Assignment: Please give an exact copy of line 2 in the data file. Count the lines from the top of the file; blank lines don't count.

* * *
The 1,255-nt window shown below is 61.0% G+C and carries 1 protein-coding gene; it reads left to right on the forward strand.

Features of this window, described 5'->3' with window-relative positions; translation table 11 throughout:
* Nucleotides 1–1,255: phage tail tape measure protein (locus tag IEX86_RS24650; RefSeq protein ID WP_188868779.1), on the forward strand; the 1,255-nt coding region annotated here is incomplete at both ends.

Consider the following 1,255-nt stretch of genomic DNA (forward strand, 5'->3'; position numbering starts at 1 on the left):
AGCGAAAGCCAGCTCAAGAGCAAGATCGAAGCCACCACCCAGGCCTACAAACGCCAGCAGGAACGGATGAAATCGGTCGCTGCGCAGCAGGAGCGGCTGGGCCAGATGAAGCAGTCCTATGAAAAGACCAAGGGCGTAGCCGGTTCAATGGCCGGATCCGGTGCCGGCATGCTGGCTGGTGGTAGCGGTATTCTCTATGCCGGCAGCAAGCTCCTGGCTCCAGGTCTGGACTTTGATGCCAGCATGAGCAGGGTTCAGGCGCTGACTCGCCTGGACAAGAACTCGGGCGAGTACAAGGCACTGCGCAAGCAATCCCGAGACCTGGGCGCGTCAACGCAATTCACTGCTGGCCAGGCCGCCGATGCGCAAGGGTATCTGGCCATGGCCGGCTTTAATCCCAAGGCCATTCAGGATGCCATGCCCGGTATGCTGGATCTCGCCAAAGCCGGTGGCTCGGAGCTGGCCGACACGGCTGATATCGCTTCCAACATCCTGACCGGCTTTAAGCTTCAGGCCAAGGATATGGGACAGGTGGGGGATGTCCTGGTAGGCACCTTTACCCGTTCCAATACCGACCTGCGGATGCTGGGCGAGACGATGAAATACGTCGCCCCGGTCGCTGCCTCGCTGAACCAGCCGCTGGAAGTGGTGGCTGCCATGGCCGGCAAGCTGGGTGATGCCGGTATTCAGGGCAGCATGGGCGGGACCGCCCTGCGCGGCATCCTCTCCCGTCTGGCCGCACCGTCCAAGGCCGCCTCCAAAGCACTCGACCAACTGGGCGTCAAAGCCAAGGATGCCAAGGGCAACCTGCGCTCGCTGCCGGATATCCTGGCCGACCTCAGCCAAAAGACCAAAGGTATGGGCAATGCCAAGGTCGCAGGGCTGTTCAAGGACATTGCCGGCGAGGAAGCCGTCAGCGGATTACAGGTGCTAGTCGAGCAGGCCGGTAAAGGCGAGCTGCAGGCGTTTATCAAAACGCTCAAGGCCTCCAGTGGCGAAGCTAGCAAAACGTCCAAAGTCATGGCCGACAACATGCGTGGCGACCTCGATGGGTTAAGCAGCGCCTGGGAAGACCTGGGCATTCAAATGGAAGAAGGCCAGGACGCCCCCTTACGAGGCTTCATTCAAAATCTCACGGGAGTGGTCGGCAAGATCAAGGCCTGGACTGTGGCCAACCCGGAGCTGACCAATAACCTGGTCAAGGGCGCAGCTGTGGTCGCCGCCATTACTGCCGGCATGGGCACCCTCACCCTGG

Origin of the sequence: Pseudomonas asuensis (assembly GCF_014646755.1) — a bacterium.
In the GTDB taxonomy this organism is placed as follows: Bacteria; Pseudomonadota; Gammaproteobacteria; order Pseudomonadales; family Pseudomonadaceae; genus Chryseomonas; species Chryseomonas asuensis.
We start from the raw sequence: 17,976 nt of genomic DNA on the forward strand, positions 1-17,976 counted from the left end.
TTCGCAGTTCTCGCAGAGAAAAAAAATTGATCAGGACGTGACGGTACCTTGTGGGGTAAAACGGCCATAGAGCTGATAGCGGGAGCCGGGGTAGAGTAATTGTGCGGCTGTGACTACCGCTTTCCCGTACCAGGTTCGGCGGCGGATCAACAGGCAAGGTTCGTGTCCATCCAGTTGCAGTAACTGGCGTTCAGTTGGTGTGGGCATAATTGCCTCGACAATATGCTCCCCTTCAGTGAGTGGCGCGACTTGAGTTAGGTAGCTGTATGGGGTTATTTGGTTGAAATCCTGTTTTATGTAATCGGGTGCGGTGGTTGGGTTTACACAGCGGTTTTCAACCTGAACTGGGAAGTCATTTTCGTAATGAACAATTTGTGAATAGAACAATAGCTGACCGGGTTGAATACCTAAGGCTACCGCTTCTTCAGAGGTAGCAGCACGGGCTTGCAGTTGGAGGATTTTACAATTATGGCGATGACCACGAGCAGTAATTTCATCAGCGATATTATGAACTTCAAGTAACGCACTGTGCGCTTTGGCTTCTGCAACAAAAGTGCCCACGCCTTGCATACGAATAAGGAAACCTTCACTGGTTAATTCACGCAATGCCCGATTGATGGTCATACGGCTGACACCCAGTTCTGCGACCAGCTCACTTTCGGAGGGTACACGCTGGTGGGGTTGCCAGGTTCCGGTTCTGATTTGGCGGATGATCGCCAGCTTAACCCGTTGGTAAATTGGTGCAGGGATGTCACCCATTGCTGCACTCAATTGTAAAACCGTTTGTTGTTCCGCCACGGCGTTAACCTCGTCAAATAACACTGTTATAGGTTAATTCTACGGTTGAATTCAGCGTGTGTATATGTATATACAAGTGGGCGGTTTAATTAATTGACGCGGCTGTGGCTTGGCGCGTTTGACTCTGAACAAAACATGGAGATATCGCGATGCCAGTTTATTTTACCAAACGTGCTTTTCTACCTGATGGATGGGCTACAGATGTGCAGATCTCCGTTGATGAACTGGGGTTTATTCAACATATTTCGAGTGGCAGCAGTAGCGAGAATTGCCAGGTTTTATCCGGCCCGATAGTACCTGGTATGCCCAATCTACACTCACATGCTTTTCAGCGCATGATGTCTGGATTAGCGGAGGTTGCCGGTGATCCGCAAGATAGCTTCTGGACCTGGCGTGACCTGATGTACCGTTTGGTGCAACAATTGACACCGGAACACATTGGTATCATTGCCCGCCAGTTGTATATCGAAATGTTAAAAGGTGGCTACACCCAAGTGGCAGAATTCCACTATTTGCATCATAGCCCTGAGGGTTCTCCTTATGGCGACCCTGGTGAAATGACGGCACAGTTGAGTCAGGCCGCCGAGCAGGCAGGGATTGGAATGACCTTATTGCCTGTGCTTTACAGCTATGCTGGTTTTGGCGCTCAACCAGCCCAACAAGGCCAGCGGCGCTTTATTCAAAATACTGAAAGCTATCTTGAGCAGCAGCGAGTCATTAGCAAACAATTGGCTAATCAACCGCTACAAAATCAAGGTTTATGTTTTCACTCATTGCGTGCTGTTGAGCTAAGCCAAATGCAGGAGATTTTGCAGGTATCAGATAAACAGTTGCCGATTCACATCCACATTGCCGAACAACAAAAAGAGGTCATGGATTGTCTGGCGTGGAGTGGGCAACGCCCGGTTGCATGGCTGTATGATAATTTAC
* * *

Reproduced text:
Features of this window, described 5'->3' with window-relative positions; translation table 11 throughout: